The minister who electrified the royal wedding with his powerful sermon on love and equality led a march to protest against Donald Trump’s “America First” agenda.
Bishop Michael Curry, the most senior figure in the American Episcopal Church, told an audience at the National City Christian Church in Washington: “Love your neighbour. That’s why we’re here.
“Love the neighbour you like and love the neighbour you don’t like. Love the neighbour you agree with and the neighbour you don’t agree with.
“Love your Democrat neighbour, your Republican neighbour. Your black neighbour and your white neighbour, your Anglo neighbour, your Latino, your LGBTQ neighbour.”
Around 2,000 people attended the service and afterwards a procession of clergy and people of faith silently carried candles from the church to Lafayette Square – a park facing the White House.
Leaders formed a prayer circle and took turns to read a declaration which said: “We believe two things are at stake: the soul of the nation, and the integrity of faith.
“We reject ‘America First’ as a theological heresy for followers of Christ. While we share a patriotic love for our country, we reject xenophobic or ethnic nationalism that places one nation over others as a political goal.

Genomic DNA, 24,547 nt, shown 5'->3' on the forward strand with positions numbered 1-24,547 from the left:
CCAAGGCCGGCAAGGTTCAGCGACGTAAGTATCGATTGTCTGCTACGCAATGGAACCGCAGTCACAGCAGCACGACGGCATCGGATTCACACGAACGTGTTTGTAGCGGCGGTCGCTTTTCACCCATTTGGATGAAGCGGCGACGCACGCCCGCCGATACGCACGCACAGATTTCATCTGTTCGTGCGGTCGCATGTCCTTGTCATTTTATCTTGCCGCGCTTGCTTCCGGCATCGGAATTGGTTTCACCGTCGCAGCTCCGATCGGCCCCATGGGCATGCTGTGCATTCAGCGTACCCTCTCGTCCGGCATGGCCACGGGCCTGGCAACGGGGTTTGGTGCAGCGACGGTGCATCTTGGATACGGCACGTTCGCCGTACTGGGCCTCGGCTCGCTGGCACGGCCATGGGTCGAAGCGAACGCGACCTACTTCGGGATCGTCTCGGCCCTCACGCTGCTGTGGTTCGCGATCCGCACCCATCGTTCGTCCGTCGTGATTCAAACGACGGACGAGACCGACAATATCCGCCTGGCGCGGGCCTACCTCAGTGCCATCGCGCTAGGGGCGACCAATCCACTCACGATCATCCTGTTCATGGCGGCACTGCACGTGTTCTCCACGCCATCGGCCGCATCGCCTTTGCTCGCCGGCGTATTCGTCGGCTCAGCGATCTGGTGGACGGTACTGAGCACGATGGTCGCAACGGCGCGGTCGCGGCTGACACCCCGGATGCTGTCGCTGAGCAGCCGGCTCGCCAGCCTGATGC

“We reject the resurgence of white nationalism and racism in our nation on many fronts, including the highest levels of political leadership.”
The declaration calls upon Christians to reject the “growing attacks on immigrants and refugees who are being made into cultural and political targets”.
After the vigil, reporters surrounded the bishop shouting questions about the royal wedding and whether he had spoken to Price Harry and Meghan Markle.
He laughed and said: “Oh Lord, no.”
At the wedding of Prince Harry and Meghan at Windsor last Saturday, Bishop Curry delivered a passionate, lengthy address about the power of love, referencing slavery.
He quoted civil rights hero Dr Martin Luther King and powered on citing spirituals, medieval poetry and the experiences of slaves in the American south.